While there is a wide assortment of brush options that you can choose from, the ideal brush usually depends on the type and length of the fur. Dogs with short fur can be brushed with a bristle brush, which can provide a fine shine to the coat after the brushing is done. It can also be used to massage the skin and provide comfort to the dog in times of stress.
Pin brushes, on the other hand, are suitable for brushing longer fur due to the wide partitions between the pins, and can also be used by humans. Slicker brushes work in the same way, including having the added benefit of untangling messy portions of the coat.
Finally, a de-shedding tool can be used to remove all forms of dead fur from the coat. This is not a typical hairbrush but is a piece of specialized equipment with concentrated pins designed to scrape and remove the dead hair from great depths. Coats with complex tangles and knots can be made smooth using the de-shedding tool. Make sure you know what you need depending on the condition of your heavy-shedding dog.
Bathe Your Dog Frequently
While the exact frequency may vary, it is indeed essential to give your dog regular baths. This keeps their coats unsoiled and reduces the chances of disease-causing parasites leeching on them. Additionally, the skin remains hydrated and the essential oils are spread proportionally all over the coat. Try using a specialized shampoo that can help slacken the dead fur, making it easy to brush off after the bath. Make sure you brush your dog before the bath as well. This will remove all the detached fur before it gets a chance to soak in the water and be harder to remove. Certain brands of human shampoo can cause irritation to the eyes of a dog. Thus, it is always better to avoid such products.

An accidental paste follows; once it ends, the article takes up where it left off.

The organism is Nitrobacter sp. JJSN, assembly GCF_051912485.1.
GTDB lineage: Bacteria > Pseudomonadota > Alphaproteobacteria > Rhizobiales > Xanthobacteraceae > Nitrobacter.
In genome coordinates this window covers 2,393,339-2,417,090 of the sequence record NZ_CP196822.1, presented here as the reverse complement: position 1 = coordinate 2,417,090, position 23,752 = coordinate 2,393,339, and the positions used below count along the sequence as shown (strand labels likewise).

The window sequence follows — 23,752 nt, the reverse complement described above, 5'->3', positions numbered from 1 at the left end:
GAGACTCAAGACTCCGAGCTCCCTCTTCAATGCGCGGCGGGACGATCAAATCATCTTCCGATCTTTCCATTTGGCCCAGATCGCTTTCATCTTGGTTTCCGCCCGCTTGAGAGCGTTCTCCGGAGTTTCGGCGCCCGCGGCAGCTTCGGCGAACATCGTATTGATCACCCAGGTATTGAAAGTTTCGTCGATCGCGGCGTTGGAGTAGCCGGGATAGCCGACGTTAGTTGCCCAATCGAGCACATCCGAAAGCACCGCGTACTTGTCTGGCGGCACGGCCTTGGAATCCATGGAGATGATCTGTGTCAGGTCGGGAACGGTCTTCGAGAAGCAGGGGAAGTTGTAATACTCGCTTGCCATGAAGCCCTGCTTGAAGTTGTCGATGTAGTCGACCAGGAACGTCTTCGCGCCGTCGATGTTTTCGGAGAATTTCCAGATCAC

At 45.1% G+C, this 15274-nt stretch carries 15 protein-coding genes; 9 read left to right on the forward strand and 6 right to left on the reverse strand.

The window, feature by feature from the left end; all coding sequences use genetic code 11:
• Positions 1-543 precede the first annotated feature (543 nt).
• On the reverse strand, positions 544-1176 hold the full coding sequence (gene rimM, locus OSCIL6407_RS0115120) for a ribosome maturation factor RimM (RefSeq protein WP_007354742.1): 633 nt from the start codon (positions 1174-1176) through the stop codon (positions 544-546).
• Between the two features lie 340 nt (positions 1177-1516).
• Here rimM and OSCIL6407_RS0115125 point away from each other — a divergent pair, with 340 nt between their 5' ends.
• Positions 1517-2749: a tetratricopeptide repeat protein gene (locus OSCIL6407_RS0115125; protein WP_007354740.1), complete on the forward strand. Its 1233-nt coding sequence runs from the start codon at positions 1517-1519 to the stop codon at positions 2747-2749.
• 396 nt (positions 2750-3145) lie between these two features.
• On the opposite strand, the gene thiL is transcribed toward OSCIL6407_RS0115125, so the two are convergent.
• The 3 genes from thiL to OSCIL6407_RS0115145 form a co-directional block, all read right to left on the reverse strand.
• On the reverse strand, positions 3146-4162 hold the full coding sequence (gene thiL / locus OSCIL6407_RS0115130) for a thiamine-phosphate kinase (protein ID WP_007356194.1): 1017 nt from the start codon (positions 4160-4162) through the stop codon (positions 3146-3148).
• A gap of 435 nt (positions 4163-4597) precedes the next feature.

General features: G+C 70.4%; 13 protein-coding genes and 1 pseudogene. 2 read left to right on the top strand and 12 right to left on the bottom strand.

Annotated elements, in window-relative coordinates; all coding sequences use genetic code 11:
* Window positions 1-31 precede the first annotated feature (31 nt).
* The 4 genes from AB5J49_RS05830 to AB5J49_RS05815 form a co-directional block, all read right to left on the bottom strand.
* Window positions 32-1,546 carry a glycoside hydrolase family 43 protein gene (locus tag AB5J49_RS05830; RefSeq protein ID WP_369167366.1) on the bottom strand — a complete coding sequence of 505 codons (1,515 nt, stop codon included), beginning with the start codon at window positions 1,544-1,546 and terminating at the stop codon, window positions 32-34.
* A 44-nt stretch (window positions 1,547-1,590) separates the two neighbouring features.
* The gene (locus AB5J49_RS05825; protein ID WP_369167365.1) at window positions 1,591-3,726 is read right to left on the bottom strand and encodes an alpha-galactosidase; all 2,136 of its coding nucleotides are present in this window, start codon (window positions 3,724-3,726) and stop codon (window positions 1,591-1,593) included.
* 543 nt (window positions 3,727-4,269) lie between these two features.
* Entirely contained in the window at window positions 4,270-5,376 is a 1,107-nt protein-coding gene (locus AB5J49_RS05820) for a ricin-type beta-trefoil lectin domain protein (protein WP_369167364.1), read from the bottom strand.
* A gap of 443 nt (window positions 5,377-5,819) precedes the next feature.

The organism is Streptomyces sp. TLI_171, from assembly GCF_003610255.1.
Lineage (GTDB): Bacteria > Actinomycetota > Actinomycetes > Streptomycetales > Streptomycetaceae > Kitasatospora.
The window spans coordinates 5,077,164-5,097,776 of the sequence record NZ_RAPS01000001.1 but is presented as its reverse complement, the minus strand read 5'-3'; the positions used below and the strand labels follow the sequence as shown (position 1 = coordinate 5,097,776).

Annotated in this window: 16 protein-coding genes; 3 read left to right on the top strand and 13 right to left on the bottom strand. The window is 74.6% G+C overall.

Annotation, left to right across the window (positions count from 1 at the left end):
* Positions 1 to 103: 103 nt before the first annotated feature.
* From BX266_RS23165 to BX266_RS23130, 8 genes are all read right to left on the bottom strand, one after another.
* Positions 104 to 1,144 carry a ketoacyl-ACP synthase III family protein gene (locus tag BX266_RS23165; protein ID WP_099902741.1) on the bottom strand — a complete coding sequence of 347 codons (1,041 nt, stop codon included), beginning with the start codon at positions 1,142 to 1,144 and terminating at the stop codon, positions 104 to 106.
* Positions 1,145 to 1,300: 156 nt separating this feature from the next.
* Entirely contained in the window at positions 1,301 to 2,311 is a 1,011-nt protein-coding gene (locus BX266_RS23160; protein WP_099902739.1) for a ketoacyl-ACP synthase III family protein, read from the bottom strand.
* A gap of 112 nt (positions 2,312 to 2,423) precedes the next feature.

Furthermore, as mentioned above in this article, the skin of a dog contains various chemicals that are beneficial for the coat. Excessive bathing can begin to remove these over time. This causes skin dryness, which further promotes shedding. Bath duration is also important. Try giving longer baths to long-haired dogs, and shorter sessions to the others. Properly bathing your dog, using the right shampoo, can go a long way toward reducing shedding.
Ensure Adequate Hydration and a Healthy Diet
The healthy fur on a dog’s coat is actually living and needs proper nutrition to stay that way. The necessary nutrients need to be provided to them through their diet. Make sure your dog gets sufficient amounts of nutrients and vitamins. Over time, this should reduce the shedding significantly. If no change is seen even after transitioning into a healthy diet, pay a visit to the veterinarian or get help from experts.
Additionally, your dog should be kept adequately hydrated. A lack of water can cause the skin to dehydrate and lose moisture from the surface. This increases shedding as the fur starts to detach from the roots due to the dryness of the region. The dog might start feeling irritation on the skin and try to scratch, which makes matters even worse. Depending on the size and external conditions, a dog needs water in profuse amounts every day. Make sure you provide that and let it stay healthy and active.
Pay Your Regular Veterinarian a Visit
Dogs are living beings who may have a number of complex disorders that are hard to figure out from the outside. You may be following all the aforementioned methods but without any real progress. This is when you should seriously consider paying the vet a visit. These professionals can use high-end equipment to locate any underlying health concerns and prescribe accordingly. We suggest you never give the dog any medicine on your own, as it is extremely dangerous to do such a thing without any form of expertise.
The 19th-century American humorist Josh Billings once said, “A dog is the only thing on Earth that loves you more than you love yourself.” This is indeed an accurate assessment, and a lesson should be learned from it. We should leave no stone unturned to care for our pets simply because they love us so much. Dogs do not like the feeling of excessively shedding fur wherever they go. As owners, it is our responsibility to keep them clean and healthy!